Water use traits within Australian alpine plants
The Australian alpine ecosystem is particularly vulnerable to the effects of climate change. In part, because it covers such a small area, <1% of mainland Australia, and also has a limited elevational range. Alpine plants have limited options for range migration, therefore response to climate change is expected to be primarily determined by their ability to survive in-situ through local adaptations or phenotypic plasticity. Models project increasingly variable precipitation and snow cover, thus we expect efficient water use to become increasingly important. Plants from lower elevations experience a more variable environment as earlier snow melt results in more frequent frosts, greater temperature extremes, and higher evapotranspiration. It is commonly held that individuals from more variable environments exhibit greater phenotypic plasticity. However, the opposite has also been proposed. We investigated the extent of plasticity and intraspecific variation in water use traits in three Australian alpine herbs; Wahlenbergia ceracea, Aciphylla glacialis and Oreomyrrhis eriopoda. Specifically, we assessed whether patterns of morphological and physiological plasticity differed between species, or between elevations within species under two contrasting glasshouse water treatments. Based on previous studies in this environment, we hypothesised that plants from lower elevations would exhibit greater plasticity in water use traits.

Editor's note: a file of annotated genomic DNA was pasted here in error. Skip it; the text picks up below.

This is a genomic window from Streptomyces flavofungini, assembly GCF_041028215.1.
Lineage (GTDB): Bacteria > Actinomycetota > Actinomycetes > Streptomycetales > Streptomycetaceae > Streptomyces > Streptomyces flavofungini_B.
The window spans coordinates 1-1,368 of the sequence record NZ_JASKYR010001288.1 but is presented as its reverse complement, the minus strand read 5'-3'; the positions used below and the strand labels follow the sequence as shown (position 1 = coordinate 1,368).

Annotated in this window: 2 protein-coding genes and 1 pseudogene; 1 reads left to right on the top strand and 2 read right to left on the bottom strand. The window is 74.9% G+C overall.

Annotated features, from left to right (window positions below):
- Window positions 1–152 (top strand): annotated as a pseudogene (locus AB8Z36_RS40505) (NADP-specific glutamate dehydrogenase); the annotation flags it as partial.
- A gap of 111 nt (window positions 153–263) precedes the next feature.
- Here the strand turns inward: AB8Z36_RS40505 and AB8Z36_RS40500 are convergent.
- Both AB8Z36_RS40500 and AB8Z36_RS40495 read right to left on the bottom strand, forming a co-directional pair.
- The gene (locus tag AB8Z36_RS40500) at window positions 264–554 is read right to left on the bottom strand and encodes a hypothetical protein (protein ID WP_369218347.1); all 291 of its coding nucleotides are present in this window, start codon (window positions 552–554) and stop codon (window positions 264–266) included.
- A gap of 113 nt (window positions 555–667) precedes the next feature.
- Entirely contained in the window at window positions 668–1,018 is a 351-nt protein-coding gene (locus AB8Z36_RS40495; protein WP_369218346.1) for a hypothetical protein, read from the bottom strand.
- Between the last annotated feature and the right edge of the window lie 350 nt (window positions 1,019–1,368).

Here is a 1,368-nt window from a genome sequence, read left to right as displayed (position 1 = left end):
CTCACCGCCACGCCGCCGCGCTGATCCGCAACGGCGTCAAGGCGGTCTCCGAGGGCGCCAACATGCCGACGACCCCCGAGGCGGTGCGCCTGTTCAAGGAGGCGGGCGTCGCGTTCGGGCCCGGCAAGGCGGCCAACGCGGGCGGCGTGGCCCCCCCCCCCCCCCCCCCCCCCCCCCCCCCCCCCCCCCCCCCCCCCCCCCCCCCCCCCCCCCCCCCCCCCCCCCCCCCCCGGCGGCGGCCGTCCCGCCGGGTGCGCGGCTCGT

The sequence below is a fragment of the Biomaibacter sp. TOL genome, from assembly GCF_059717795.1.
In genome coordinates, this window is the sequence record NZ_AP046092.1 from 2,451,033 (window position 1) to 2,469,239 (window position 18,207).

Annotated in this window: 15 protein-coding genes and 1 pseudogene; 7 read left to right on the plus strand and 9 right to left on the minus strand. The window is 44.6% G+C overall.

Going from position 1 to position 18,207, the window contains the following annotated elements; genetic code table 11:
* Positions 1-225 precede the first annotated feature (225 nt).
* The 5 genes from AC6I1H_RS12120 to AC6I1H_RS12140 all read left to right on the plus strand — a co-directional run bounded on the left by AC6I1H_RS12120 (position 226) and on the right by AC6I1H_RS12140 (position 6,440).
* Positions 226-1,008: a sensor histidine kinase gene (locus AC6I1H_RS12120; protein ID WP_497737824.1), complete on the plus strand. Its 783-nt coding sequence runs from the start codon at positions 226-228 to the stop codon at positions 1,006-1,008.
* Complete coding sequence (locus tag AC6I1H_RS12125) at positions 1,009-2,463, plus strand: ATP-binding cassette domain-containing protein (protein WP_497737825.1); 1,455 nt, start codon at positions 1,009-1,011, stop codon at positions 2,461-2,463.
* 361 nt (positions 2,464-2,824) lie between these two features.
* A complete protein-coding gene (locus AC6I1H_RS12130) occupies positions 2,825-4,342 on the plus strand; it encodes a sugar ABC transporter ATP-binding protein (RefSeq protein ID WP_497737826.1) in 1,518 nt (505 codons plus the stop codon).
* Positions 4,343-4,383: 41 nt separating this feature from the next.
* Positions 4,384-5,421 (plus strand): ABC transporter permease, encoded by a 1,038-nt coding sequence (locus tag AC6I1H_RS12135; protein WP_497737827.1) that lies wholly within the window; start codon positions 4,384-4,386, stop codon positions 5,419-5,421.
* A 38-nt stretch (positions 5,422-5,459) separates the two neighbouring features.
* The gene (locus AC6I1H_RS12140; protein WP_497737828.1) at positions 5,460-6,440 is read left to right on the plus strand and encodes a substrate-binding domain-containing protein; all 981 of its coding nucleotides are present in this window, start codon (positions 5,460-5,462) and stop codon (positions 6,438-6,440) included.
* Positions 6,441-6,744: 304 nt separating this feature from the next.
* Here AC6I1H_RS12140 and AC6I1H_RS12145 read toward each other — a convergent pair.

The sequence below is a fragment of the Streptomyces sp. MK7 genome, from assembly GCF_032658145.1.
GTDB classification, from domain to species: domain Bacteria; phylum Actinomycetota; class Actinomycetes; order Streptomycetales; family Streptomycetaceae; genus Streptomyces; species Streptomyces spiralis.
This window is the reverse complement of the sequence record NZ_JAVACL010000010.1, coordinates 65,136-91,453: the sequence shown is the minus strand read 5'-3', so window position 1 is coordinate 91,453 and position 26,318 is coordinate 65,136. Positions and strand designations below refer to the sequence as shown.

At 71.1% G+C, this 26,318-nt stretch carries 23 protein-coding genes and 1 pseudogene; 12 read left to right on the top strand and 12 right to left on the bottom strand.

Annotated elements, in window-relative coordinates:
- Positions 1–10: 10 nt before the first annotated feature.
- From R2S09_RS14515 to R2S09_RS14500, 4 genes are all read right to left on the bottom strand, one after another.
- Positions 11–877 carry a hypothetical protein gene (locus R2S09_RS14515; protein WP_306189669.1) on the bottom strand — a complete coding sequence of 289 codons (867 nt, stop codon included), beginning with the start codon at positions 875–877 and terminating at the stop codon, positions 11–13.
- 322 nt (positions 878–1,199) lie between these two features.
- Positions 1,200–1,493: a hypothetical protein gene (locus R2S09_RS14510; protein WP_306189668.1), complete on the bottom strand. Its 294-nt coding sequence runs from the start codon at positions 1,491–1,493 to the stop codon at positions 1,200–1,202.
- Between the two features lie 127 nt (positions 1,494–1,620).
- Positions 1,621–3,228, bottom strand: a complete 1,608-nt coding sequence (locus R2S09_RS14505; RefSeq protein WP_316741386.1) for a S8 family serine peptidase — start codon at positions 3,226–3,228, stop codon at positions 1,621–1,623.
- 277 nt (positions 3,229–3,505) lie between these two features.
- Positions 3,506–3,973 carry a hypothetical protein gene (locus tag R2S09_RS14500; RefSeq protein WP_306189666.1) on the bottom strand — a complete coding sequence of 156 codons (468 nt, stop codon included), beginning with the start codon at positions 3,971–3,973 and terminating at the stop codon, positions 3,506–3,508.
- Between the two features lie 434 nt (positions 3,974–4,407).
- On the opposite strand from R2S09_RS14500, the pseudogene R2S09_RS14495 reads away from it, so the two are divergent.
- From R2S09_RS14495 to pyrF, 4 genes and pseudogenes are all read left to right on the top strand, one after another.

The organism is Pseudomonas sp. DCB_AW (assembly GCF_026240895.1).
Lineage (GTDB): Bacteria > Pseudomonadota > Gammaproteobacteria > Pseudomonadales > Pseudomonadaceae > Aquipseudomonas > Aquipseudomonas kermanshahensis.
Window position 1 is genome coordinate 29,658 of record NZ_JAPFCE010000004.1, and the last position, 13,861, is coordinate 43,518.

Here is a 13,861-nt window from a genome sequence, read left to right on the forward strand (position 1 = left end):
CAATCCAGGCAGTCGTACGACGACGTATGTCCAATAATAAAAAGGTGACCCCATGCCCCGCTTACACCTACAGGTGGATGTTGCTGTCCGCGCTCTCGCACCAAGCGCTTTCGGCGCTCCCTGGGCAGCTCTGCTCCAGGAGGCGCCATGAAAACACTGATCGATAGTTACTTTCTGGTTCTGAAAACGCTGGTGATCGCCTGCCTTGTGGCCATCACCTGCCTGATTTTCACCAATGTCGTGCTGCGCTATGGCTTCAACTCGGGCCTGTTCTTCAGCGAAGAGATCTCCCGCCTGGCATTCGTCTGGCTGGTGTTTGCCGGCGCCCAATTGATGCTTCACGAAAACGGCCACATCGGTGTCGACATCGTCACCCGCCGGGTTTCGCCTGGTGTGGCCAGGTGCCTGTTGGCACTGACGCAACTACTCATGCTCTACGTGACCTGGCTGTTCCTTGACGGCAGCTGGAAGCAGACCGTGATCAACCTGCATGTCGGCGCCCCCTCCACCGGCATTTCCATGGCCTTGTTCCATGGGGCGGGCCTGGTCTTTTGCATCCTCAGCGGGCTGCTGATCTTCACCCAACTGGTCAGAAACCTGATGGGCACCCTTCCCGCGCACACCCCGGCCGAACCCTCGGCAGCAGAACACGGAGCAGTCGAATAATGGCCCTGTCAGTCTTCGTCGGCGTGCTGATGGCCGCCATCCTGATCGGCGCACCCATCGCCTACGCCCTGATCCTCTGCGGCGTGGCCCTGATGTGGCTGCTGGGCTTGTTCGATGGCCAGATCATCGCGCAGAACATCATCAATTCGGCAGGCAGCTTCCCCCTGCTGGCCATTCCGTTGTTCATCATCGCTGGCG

Plastic response to water availability was widespread in most traits we measured. Previous work in the same environment and for two of the same species demonstrated greater plasticity in response to temperature for low elevation populations. Preliminary results from this study, investigating response to water availability, do not reveal the same pattern. We found few differences between high and low elevation populations within species, and elevation-by-treatment interactions were rare. In each of these cases, responses were not consistent with respect to trait, species, elevation, nor direction of plasticity. Our results suggest that patterns of plasticity, and within species differentiation, vary greatly depending on the resource under consideration and generalising a response based on one environmental variable is not possible. Furthermore, the low intra-specific variation displayed by these study species may limit the adaptive evolution under environmental changes.